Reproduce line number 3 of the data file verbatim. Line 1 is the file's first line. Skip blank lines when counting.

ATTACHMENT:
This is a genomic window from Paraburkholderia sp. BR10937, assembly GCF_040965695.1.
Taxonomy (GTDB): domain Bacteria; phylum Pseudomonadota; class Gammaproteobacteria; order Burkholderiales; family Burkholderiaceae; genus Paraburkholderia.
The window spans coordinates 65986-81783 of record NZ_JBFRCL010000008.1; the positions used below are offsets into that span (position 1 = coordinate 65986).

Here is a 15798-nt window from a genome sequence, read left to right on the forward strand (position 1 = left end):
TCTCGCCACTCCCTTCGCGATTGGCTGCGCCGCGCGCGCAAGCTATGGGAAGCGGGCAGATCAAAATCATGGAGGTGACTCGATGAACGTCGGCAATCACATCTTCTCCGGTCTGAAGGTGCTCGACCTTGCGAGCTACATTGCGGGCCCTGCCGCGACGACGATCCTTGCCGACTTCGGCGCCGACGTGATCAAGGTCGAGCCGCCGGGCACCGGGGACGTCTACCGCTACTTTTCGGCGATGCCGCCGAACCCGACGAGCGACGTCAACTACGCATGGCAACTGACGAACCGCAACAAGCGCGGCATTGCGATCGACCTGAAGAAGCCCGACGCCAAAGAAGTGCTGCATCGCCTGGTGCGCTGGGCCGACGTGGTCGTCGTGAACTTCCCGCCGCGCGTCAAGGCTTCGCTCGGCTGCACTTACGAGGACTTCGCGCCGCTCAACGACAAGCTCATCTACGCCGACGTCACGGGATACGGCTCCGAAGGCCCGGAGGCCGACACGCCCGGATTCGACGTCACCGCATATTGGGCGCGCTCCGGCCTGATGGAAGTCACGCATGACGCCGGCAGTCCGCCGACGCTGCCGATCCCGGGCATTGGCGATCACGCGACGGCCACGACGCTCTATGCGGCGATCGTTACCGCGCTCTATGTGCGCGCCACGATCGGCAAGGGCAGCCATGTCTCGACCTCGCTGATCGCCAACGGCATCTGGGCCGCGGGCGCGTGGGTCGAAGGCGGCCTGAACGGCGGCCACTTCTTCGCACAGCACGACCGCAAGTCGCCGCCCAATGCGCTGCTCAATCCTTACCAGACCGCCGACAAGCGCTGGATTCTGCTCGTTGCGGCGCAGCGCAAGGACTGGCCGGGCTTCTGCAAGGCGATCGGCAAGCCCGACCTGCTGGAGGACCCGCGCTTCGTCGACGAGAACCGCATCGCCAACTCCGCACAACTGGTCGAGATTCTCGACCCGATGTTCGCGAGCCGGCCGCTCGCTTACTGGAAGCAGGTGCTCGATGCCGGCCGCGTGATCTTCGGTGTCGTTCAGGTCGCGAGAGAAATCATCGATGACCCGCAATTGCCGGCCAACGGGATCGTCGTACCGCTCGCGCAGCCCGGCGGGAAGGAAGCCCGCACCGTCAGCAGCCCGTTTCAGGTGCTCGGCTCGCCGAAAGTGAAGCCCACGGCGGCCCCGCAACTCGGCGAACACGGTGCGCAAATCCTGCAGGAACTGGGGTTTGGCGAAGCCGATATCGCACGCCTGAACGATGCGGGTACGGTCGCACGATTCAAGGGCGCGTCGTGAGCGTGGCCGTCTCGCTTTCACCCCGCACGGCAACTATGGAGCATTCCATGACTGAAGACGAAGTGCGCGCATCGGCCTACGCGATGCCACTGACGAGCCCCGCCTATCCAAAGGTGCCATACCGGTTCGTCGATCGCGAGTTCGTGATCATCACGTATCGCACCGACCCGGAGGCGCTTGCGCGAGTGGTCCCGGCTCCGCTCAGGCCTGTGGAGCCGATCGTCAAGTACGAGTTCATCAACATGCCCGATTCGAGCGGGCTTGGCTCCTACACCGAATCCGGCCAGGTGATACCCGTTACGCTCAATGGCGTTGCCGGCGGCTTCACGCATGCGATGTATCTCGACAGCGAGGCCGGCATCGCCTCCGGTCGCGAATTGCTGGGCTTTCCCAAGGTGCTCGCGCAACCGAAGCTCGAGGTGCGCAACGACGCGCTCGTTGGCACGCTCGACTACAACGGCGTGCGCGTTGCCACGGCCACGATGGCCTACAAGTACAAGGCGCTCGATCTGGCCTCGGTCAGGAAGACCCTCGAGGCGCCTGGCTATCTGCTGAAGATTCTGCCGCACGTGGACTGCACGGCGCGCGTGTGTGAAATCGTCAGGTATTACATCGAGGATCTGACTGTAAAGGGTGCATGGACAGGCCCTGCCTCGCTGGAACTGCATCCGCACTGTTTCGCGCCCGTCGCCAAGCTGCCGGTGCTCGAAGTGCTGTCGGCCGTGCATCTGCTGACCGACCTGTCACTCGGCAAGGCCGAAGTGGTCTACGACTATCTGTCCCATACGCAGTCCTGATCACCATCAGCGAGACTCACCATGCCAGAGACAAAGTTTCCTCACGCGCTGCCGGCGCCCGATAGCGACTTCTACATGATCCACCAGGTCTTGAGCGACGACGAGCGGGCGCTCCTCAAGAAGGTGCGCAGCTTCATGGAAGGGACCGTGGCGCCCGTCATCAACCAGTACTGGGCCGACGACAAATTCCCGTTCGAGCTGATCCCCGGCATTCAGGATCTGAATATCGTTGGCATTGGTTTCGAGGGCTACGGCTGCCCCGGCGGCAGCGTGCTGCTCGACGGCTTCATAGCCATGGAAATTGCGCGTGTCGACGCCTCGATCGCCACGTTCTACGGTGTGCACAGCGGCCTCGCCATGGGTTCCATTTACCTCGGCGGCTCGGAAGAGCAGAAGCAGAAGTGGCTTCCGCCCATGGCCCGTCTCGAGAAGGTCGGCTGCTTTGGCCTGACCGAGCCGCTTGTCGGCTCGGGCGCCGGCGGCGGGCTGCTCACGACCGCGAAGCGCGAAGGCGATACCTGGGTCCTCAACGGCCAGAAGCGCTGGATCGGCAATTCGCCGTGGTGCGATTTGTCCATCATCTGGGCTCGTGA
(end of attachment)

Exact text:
The window spans coordinates 65986-81783 of record NZ_JBFRCL010000008.1; the positions used below are offsets into that span (position 1 = coordinate 65986).